The Della Valle family’s attempt to remove Tod’s from the stock exchange has not been successful, as they were unable to reach the required 90% ownership threshold. According to a filing with the Borsa Italiana, on the final day of the offer, investors tendered a total of 4,134,358 shares of Tod’s stock. However, the Della Valle family, who currently owns 64.5% of the company, needed to gain acceptance for at least 5,144,373 shares in order to reach the 90% threshold required to take the company private.

Diego Della Valle, the founder and chairman of Tod’s, along with his brother Andrea, have been offering to buy out other investors in the company at a price of 40 euros per share. They were willing to invest up to 338 million euros. If their bid had been successful, the Della Valle family had plans to merge Tod’s with their vehicle DeVa Finance and delist the company within six months.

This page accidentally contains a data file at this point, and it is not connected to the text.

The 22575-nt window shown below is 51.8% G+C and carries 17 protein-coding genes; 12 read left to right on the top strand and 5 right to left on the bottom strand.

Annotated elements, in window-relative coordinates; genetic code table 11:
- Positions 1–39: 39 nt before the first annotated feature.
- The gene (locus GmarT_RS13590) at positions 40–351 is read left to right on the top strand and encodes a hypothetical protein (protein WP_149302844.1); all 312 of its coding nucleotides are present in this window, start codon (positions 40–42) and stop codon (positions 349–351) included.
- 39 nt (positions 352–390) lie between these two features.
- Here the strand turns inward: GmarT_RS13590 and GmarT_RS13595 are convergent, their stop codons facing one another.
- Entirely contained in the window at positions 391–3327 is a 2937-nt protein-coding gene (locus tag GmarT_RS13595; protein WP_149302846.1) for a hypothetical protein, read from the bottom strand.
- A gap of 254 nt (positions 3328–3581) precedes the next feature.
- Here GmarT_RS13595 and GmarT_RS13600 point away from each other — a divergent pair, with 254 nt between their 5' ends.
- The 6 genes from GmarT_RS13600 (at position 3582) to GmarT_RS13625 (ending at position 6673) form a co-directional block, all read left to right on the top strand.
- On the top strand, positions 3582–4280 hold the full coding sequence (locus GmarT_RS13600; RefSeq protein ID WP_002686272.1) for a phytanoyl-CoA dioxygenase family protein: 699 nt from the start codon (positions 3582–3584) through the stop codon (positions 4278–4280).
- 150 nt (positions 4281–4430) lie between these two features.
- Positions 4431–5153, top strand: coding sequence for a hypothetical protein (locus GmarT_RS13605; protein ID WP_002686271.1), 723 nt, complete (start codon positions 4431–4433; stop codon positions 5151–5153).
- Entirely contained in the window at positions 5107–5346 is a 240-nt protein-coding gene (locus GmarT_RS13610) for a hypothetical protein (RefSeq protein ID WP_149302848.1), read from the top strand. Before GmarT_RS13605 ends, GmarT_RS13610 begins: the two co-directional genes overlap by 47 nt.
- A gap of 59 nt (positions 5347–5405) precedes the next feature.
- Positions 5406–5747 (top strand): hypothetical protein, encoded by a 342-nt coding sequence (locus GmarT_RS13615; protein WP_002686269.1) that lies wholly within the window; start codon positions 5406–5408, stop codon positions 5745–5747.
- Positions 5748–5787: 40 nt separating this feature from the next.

However, if the delisting were to occur, investors who did not tender their shares would be left with a minority stake in a company that is no longer listed. Alternatively, they could choose to exercise their right of withdrawal, which is expected to be set at around 36 euros per share. This price is lower than the takeover offer. Some brokers have speculated that the option of a reverse merger is being considered because shareholders who are forced out could potentially create legal obstacles and cause delays in the process.

As a result of this news, Tod’s shares saw a decline of 2.4% to 39.6 euros. This underperformance contrasted with the 1.5% increase seen in Milan’s all-share index.

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